The Club of Queer Trades


Read by David Barnes

(4.6 stars; 137 reviews)

A collection of six wonderfully quirky detective stories, featuring the 'mystic' former judge Basil Grant. Each story reveals a practitioner of an entirely new profession, and member of the Club of Queer Trades. (Summary by David Barnes)

(4 hr 48 min)

Chapters

The Tremendous Adventures of Major Brown 56:21 Read by David Barnes
The Painful Fall of a Great Reputation 38:00 Read by David Barnes
The Awful Reason of the Vicar's Visit 44:25 Read by David Barnes
The Singular Speculation of the House-Agent 49:52 Read by David Barnes
The Noticeable Conduct of Professor Chadd 43:25 Read by David Barnes
The Eccentric Seclusion of the Old Lady 56:44 Read by David Barnes

Reviews

anti-Sherlock Holmes

(4 stars)

This is an anti-Sherlock Holmes collection of detective stories. The Honorable Justice Basil Grant is everything that Holms is not, good humored, intuitive, and compassionate and more than a bit nutty. It is quite witty. It is riddled with perceptive criticism and observations about modern life which I found very relevant even today although it was written more than a century ago. I would say it is good not great. The main fault lies in the predictability of the stories which is inevitable given the central conceit of the collection. So to that extent it does not work so well as a mystery. But as parody, humor, wit and social criticism it excels.

Up and Down

(3 stars)

The quality of these stories varies widely. I was entertained by the first two, and would recommend them. I'm afraid not all are their equal. When, within a story, the narrator comments (accurately) on the boring nature of another character, and then said character is allowed to go on boring the reader/listener for minutes more, I lose interest and tune out. And when what seems to be a collection of clever mystery/adventure stories turns into a philosophical exercise of repetetitive refrain, I have to wonder exactly why the author - who was perfectly capable of writing a good yarn - chose to do so.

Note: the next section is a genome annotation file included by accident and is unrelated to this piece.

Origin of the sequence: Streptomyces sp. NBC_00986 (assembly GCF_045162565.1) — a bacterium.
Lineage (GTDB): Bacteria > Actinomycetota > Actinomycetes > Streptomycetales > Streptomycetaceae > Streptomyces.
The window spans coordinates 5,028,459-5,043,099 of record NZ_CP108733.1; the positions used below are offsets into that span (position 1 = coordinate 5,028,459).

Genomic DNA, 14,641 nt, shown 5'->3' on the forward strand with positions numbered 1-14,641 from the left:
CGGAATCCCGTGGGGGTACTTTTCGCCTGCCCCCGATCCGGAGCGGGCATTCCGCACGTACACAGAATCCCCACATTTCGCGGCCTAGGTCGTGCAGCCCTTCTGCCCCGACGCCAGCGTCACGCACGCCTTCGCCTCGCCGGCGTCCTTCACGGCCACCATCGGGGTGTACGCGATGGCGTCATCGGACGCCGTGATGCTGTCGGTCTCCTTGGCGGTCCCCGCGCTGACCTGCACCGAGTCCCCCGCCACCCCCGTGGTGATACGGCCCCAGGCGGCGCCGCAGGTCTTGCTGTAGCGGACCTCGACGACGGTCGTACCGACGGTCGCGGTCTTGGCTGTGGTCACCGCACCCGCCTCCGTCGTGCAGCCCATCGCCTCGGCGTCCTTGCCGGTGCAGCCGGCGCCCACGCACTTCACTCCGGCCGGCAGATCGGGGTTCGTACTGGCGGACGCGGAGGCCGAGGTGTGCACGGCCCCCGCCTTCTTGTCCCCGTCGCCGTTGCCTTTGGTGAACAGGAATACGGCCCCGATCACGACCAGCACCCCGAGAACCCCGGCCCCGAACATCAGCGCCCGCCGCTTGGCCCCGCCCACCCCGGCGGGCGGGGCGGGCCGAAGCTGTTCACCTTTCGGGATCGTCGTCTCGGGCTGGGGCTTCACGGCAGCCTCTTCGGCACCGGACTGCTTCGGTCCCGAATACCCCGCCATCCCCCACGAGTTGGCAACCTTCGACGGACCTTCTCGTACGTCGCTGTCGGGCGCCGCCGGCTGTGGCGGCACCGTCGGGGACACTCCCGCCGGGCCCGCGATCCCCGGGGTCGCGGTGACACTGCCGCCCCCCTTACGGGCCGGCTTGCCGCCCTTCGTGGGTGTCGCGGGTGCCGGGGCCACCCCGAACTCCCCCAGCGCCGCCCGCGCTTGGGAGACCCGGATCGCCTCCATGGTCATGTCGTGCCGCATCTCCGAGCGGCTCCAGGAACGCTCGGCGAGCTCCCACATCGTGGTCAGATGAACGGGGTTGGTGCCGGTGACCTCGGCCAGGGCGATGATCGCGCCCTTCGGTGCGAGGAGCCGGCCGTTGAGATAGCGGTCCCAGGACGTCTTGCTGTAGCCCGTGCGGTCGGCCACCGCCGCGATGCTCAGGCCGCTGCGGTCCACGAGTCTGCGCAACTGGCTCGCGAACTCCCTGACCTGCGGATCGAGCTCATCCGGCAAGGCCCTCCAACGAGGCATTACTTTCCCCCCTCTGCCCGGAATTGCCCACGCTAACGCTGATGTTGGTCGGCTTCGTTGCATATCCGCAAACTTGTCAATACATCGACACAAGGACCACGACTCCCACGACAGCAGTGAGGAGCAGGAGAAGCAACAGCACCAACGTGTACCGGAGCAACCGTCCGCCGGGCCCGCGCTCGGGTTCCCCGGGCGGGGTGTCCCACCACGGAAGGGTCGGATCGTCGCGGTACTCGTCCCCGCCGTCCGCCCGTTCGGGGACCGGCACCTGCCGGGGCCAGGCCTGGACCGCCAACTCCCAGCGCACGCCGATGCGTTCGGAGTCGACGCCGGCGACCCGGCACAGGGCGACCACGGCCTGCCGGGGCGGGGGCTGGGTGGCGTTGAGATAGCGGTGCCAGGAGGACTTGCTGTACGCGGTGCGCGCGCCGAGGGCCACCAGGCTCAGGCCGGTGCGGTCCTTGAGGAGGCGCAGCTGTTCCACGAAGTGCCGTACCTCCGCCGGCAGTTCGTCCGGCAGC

A lively recording

(5 stars)

In "The Club of Queer Trades" the detective, Rupert Grant, is a Sherlock Holmes-like private eye who investigates crimes and chases crooks with great self-assuredness in his powers of deduction. But he is always wrong. The hero of these stories is not Rupert, but his older brother, Basil Grant, a retired judge. In each case, Basil proves to Rupert hat there has been no crime and no crooks! The stories are funny and entertaining and they are very well read by David Barnes. Many thanks for this excellent performance.

(3.5 stars)

One counts on genius when the author is Chesterton. I found these stories merely clever. None-the-less you will get flashes of the great man's one-of-a-kind insightful brilliance in matters of human nature. Not classic G.K. Chesterton but worth a listen. The narration is pro quality; superb job by an esteemed reader.

not his best work

(3 stars)

The plot a bit too outlandish; the solutions a little to pat. Still some colorful use of language and interesting ways of backing into thought that is typical of Chesterton. And the narrator is stellar- quite a natural.

interesting book

(4 stars)

This was an interesting book, a bit odd at times and some stories are better than others. I thought it was like an eccentric Sherlock Holmes, less "deduction and logic" and more "fantastic". The reading was excellent

The Club of Queer Trades

(4 stars)

This may start off a little slow, but it is well worth staying with and listening to all of the stories. They all seem to have a twist which reminded me of the title.

Excellent!

(5 stars)

So fun and quirky and witty and interesting! One of my favorites of Chesterton's for sure! I'll be looking for a hard copy to have on hand for the years to come. Excellent reading as well.